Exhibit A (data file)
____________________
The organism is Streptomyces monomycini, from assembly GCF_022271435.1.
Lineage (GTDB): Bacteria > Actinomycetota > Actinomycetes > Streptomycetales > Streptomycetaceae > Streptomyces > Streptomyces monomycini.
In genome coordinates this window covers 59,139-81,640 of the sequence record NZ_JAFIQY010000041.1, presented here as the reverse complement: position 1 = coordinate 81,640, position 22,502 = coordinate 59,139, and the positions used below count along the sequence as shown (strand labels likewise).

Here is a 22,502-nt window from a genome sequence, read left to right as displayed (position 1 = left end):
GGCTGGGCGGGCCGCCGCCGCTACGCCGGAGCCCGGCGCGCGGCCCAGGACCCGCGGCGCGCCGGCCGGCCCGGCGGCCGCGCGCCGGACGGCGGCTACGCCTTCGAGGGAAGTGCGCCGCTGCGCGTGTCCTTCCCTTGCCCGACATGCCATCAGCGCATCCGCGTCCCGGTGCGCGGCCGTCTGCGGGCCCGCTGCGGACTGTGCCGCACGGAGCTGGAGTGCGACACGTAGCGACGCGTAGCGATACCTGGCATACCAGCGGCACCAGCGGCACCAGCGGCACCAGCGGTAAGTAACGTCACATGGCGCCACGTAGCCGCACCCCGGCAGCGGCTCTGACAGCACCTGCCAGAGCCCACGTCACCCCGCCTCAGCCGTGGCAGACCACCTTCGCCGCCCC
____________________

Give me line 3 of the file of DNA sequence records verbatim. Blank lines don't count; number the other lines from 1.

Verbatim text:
In genome coordinates this window covers 59,139-81,640 of the sequence record NZ_JAFIQY010000041.1, presented here as the reverse complement: position 1 = coordinate 81,640, position 22,502 = coordinate 59,139, and the positions used below count along the sequence as shown (strand labels likewise).